Tuesday, 19 April 2016

My New Favorite Expression in Adobe After Effects

There’s a tough lesson that all us motion graphics designers must learn and that’s maintaining a clean and organized workflow. But simply defining a labeling system for project files, comps and comp layers is the bare minimum. It’s imperative that we rig our scenes in a manner that allows for quick revisions as well as a smooth transfer to teammates. As we design and animate, we have to constantly ask ourselves, “If I can’t come in to work tomorrow, could somebody else pick this up easily?” or, “If the client doesn’t care for this, how quickly could I modify or reverse it?”

Working in a collaborative and client-based work environment, I’m constantly researching new tactics in order to help anticipate both scenarios. Most of these tactics involve using expressions in After Effects in lieu of excessive keyframing. Lately, I’ve come to particularly favor interpolation expressions. These can be used to have one object’s animation drive another (similar to parenting but with better precision). I used these expressions almost exclusively for a lower third template I developed recently for a virtual tour. This template is a great example of how expressions can be used to simplify a scene for yourself and your fellow designers.

My objective was to have the element, in this case, a cross, enter the scene and do a wipe reveal of the text.



Of course, from an animation standpoint, this is a very simple task to complete. However, this scene was going to be reused several times for a variety of phrases. These phrases would more than likely have to be modified without losing consistency. Hence, the layout had to be simple not just from an animation standpoint but from a user experience standpoint as well.

I began by animating the scale, rotation, and position of the cross. This was done with basic key framing. 






For the position, I knew I wanted the cross to end up on screen left no matter what. Its starting point, however, would depend on the length of the text inserted. I wanted the user to be able to adjust the text box’s length to match the width of the text without having to modify the cross’s keyframes. Thus, I had to write an expression that would allow the starting value of the cross’s position to change but the end value to stay constant. In other words, as the scene progressed from keyframe 1 to keyframe 2, the cross would move from point A to point B, with point A being the right end of the text box and point B being the left end of the text box (which would never change).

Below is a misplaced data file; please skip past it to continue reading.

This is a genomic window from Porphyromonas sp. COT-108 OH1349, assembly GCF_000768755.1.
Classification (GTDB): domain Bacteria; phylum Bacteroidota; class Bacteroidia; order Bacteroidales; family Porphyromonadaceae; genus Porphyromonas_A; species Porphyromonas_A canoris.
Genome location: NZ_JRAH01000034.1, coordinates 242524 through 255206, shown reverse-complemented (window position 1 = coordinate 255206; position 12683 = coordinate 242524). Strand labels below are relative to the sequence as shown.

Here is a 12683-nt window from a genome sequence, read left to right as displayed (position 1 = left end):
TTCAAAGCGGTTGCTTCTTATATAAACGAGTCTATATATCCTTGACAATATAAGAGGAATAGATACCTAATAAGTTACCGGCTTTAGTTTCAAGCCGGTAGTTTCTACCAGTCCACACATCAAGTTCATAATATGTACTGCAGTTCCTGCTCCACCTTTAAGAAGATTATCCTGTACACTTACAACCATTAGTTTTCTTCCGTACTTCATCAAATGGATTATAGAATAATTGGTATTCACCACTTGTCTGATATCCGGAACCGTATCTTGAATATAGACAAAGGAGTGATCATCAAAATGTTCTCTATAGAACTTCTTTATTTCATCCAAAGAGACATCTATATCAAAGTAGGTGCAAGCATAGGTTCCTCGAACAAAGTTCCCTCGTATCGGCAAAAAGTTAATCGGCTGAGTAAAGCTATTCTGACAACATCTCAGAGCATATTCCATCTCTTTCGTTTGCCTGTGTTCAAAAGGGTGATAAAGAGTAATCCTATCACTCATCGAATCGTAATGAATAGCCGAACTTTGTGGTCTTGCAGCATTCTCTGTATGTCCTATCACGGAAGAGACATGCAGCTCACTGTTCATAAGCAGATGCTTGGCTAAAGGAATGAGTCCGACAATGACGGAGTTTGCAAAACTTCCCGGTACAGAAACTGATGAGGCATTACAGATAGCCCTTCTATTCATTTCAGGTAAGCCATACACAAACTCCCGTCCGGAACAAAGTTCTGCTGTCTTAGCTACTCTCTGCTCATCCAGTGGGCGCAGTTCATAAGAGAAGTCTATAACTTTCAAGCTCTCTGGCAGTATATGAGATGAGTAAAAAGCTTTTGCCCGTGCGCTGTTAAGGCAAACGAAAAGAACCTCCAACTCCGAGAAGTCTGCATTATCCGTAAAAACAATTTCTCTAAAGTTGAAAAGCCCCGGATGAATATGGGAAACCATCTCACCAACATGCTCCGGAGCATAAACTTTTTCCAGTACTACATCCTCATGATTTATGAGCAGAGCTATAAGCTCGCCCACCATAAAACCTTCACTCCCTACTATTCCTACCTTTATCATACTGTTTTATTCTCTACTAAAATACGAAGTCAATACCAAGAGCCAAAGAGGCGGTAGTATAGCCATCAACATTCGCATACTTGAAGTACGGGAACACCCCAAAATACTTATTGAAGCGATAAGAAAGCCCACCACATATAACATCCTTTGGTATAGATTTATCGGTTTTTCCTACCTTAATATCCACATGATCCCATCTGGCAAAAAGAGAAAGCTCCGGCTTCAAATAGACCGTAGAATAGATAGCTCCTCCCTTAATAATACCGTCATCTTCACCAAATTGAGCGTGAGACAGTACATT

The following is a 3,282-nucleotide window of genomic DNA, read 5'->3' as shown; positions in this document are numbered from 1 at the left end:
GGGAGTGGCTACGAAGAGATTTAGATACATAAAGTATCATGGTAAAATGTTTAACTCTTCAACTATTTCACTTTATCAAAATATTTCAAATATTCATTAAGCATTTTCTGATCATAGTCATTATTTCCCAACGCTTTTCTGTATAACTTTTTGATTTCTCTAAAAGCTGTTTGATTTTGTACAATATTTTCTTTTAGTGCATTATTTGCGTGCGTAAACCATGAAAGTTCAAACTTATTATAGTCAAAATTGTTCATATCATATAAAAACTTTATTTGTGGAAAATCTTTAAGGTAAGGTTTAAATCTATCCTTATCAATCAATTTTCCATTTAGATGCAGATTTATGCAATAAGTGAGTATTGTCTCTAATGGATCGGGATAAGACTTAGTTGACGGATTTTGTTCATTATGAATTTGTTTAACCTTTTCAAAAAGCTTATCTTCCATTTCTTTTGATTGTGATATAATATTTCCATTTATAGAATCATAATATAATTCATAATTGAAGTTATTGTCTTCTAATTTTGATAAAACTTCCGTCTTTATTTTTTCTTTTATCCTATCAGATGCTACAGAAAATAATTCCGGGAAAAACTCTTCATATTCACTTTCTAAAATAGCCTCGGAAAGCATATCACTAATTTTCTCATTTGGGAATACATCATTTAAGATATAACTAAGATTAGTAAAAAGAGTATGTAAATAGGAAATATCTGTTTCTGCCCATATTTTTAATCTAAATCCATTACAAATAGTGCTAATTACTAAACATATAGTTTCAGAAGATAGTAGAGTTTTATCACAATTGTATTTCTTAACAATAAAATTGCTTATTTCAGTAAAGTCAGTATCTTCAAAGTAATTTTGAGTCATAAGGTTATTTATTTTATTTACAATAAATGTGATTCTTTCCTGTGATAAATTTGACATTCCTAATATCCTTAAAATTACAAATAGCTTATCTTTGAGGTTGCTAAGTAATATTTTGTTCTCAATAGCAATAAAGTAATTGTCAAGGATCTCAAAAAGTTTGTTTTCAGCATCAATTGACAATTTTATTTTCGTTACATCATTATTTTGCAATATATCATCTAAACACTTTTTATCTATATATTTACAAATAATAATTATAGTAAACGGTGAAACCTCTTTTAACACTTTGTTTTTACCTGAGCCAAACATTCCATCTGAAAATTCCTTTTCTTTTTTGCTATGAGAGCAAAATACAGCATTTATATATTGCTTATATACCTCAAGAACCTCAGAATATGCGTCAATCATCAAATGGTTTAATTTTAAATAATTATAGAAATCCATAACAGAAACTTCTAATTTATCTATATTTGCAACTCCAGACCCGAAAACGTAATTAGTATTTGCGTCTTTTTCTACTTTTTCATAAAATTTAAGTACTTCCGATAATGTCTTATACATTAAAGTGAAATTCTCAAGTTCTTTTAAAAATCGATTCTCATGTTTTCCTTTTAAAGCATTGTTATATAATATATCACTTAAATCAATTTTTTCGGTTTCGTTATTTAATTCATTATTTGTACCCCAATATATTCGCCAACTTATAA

With these four variables in mind, I could proceed to create my interpolation expression.

Before writing my code, I first created a null object and positioned it to the right of the screen (at this point it didn’t have to be anywhere in particular). The position of this null object was to be my reference point for the cross’s starting value.



Next, I loaded my expression from the expression language menu.



Now, before we dive in and start plugging in numbers, I’m going to explain what we’re looking at here. Let’s not worry about the easeOut for now and move on to t, t1, and t2. “t” is the variable that this particular property (the cross’s position) is referencing. “t1” and “t2” are the minimum and maximum values of that reference.